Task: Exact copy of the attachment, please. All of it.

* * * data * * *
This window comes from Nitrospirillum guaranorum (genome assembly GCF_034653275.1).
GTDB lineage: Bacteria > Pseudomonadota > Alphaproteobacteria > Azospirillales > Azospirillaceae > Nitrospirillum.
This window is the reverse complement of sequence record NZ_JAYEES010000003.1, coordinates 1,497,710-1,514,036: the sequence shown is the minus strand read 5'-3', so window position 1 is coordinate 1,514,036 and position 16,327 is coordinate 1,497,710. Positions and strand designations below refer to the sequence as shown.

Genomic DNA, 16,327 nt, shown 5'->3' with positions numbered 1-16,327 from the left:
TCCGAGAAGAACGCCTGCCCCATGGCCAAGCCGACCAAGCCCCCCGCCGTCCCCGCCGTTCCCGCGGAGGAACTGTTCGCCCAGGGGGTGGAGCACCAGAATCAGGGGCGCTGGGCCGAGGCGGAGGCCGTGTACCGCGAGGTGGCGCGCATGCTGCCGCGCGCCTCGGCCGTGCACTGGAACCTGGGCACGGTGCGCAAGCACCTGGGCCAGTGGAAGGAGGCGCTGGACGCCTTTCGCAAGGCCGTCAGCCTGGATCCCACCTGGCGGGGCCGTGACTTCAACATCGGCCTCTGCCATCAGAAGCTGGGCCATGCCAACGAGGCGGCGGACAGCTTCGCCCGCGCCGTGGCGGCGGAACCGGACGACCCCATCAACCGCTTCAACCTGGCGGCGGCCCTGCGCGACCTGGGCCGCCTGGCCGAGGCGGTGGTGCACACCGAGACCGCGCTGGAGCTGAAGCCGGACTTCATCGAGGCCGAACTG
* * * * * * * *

This window comes from Nitrospirillum guaranorum (genome assembly GCF_034653275.1).
GTDB lineage: Bacteria > Pseudomonadota > Alphaproteobacteria > Azospirillales > Azospirillaceae > Nitrospirillum.
This window is the reverse complement of sequence record NZ_JAYEES010000003.1, coordinates 1,497,710-1,514,036: the sequence shown is the minus strand read 5'-3', so window position 1 is coordinate 1,514,036 and position 16,327 is coordinate 1,497,710. Positions and strand designations below refer to the sequence as shown.

Genomic DNA, 16,327 nt, shown 5'->3' with positions numbered 1-16,327 from the left:
TCCGAGAAGAACGCCTGCCCCATGGCCAAGCCGACCAAGCCCCCCGCCGTCCCCGCCGTTCCCGCGGAGGAACTGTTCGCCCAGGGGGTGGAGCACCAGAATCAGGGGCGCTGGGCCGAGGCGGAGGCCGTGTACCGCGAGGTGGCGCGCATGCTGCCGCGCGCCTCGGCCGTGCACTGGAACCTGGGCACGGTGCGCAAGCACCTGGGCCAGTGGAAGGAGGCGCTGGACGCCTTTCGCAAGGCCGTCAGCCTGGATCCCACCTGGCGGGGCCGTGACTTCAACATCGGCCTCTGCCATCAGAAGCTGGGCCATGCCAACGAGGCGGCGGACAGCTTCGCCCGCGCCGTGGCGGCGGAACCGGACGACCCCATCAACCGCTTCAACCTGGCGGCGGCCCTGCGCGACCTGGGCCGCCTGGCCGAGGCGGTGGTGCACACCGAGACCGCGCTGGAGCTGAAGCCGGACTTCATCGAGGCCGAACTG